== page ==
WHAT TO DRINK: Gin & Tonic at The Canny Man’s.
Step through the wooden Stage Door of the Canny Man’s, and you’ll be enveloped in over one hundred years of Edinburgh history. A Morningside institution since the 19th century, the Canny Man’s was founded by James Kerr in 1871 as The Volunteer Arms and has been owned and operated by the Kerr family up to today.
Over the course of its hundred-and-fifty year journey, the pub has accumulated an unparalleled collection of knick-knacks, furnishings, and renovations from each stop along the way, all of which are cataloged in their extensive fact sheet. Hanging from the ceiling above the bar is a folk band of instruments, including several drums, a brass trumpet, and a banjo. In another room, a mannequin’s gracefully bent leg dips down into a doorway.
The pub is comprised of several distinct spaces, all of which have their own character and set of rules. The main bar is where the action happens, but the back rooms are where the regulars go to exchange the latest gossip over a round or four—and where prompt service is guaranteed. On a rare sunny day, catch some rays in the courtyard at the center of it all.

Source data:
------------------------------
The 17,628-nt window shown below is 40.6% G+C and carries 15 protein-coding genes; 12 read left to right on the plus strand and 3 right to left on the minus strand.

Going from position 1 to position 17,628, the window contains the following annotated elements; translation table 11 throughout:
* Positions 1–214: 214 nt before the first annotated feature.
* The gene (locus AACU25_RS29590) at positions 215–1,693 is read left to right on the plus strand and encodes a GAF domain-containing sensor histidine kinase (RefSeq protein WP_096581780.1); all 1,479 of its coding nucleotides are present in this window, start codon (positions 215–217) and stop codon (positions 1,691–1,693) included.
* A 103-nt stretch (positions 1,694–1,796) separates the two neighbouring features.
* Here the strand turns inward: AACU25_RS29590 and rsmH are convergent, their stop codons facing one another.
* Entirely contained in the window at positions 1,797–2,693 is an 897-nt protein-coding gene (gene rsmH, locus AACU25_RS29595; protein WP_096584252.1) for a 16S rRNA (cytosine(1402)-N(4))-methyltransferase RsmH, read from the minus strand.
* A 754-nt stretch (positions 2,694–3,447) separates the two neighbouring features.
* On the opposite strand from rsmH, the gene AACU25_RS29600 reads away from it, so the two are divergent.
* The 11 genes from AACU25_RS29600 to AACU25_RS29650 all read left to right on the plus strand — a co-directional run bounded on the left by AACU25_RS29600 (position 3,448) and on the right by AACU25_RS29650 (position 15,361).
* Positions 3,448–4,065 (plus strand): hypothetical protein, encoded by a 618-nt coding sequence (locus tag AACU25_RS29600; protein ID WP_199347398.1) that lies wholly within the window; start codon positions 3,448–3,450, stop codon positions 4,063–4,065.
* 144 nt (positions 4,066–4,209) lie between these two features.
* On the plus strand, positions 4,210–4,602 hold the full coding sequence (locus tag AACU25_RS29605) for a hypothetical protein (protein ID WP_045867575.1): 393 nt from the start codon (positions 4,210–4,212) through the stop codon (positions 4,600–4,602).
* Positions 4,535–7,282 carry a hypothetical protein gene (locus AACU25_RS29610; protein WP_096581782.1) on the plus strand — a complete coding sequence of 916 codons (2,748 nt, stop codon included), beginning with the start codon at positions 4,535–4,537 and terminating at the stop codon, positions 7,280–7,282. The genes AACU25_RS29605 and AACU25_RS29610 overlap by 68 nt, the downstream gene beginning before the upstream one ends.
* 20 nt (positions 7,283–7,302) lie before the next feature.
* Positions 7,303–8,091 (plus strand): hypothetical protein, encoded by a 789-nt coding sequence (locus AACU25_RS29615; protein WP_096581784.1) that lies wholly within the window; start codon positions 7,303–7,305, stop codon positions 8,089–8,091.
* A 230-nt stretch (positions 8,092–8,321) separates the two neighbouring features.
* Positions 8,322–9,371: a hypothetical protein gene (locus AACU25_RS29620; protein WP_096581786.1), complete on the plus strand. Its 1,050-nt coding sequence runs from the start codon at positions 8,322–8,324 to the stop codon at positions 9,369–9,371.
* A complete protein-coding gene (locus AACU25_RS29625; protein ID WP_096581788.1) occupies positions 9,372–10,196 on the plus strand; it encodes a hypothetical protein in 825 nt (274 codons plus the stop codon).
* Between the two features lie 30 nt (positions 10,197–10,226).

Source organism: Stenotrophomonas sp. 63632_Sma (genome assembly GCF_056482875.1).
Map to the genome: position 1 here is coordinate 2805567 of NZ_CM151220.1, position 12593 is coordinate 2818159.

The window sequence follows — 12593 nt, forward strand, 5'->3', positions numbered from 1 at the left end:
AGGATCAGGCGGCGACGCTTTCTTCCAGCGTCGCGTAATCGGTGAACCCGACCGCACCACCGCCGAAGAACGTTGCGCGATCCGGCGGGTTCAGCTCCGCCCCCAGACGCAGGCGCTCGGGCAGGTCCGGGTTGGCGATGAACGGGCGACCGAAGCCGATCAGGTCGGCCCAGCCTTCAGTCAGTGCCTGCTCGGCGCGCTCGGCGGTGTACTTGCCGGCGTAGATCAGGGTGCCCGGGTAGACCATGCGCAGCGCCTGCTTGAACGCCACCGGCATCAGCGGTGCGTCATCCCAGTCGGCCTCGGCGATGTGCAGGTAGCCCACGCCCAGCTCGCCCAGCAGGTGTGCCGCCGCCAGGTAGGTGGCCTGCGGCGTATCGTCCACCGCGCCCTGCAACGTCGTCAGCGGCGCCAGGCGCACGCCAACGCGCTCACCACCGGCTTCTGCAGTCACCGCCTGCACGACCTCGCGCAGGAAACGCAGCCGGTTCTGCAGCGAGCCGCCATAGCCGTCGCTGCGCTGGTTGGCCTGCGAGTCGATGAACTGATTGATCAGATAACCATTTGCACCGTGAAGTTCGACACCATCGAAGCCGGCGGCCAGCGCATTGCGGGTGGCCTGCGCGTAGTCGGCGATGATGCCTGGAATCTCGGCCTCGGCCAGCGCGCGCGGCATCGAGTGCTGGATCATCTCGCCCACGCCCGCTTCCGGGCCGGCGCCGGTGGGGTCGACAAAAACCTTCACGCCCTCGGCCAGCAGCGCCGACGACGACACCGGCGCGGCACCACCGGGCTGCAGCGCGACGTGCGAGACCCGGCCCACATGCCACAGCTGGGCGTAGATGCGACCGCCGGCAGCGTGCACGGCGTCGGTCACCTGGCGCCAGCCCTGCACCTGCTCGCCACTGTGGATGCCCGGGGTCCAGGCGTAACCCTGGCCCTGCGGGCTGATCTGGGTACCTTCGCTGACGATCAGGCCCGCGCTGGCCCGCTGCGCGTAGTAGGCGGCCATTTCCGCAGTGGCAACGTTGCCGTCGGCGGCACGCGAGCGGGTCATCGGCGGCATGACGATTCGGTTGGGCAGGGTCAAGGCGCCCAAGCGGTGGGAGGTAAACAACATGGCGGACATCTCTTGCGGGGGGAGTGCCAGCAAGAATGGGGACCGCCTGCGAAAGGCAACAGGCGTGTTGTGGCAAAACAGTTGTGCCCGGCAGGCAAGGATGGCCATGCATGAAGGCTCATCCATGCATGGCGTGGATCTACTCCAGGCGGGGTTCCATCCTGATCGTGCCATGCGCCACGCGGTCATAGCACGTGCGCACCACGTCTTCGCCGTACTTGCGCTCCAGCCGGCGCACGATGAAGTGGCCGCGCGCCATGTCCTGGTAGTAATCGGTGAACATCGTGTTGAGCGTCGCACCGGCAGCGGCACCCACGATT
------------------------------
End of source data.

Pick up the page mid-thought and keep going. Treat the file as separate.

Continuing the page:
More than the history hanging on its walls, the gin and tonic is what keeps people coming back to the Canny Man’s. The Canny Man’s has been serving stellar seafood and Scottish roasts and puddings since it first opened, and has recently added smørrebrød, Scandinavia’s staple open-faced sandwich, to the menu. Come between five and six p.m. on weekdays for the free buffet of finger sandwiches and biscuits, but be sure to linger here late into the night, when the place really comes alive.